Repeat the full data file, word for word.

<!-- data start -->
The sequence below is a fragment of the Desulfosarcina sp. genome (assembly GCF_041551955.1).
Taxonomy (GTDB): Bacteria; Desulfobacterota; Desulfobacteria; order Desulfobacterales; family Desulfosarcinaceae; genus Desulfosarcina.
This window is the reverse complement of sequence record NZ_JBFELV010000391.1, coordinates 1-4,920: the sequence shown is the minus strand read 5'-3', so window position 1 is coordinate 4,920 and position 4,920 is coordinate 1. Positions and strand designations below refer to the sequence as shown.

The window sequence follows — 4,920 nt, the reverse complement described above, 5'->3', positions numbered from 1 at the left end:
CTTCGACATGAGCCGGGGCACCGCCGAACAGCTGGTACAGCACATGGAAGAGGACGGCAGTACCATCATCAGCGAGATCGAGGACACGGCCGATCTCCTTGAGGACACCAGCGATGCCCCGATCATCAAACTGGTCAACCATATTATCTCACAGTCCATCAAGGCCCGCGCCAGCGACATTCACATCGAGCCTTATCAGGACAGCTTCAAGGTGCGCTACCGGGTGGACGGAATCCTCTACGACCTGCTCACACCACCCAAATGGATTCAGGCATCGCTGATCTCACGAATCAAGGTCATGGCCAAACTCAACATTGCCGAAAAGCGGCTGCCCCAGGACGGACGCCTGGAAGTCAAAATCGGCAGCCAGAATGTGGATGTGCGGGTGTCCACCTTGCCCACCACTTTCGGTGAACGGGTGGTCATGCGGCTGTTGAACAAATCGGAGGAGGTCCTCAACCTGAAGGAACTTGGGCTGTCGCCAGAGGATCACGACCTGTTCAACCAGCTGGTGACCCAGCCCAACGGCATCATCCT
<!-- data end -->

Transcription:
The sequence below is a fragment of the Desulfosarcina sp. genome (assembly GCF_041551955.1).
Taxonomy (GTDB): Bacteria; Desulfobacterota; Desulfobacteria; order Desulfobacterales; family Desulfosarcinaceae; genus Desulfosarcina.
This window is the reverse complement of sequence record NZ_JBFELV010000391.1, coordinates 1-4,920: the sequence shown is the minus strand read 5'-3', so window position 1 is coordinate 4,920 and position 4,920 is coordinate 1. Positions and strand designations below refer to the sequence as shown.

The window sequence follows — 4,920 nt, the reverse complement described above, 5'->3', positions numbered from 1 at the left end:
CTTCGACATGAGCCGGGGCACCGCCGAACAGCTGGTACAGCACATGGAAGAGGACGGCAGTACCATCATCAGCGAGATCGAGGACACGGCCGATCTCCTTGAGGACACCAGCGATGCCCCGATCATCAAACTGGTCAACCATATTATCTCACAGTCCATCAAGGCCCGCGCCAGCGACATTCACATCGAGCCTTATCAGGACAGCTTCAAGGTGCGCTACCGGGTGGACGGAATCCTCTACGACCTGCTCACACCACCCAAATGGATTCAGGCATCGCTGATCTCACGAATCAAGGTCATGGCCAAACTCAACATTGCCGAAAAGCGGCTGCCCCAGGACGGACGCCTGGAAGTCAAAATCGGCAGCCAGAATGTGGATGTGCGGGTGTCCACCTTGCCCACCACTTTCGGTGAACGGGTGGTCATGCGGCTGTTGAACAAATCGGAGGAGGTCCTCAACCTGAAGGAACTTGGGCTGTCGCCAGAGGATCACGACCTGTTCAACCAGCTGGTGACCCAGCCCAACGGCATCATCCT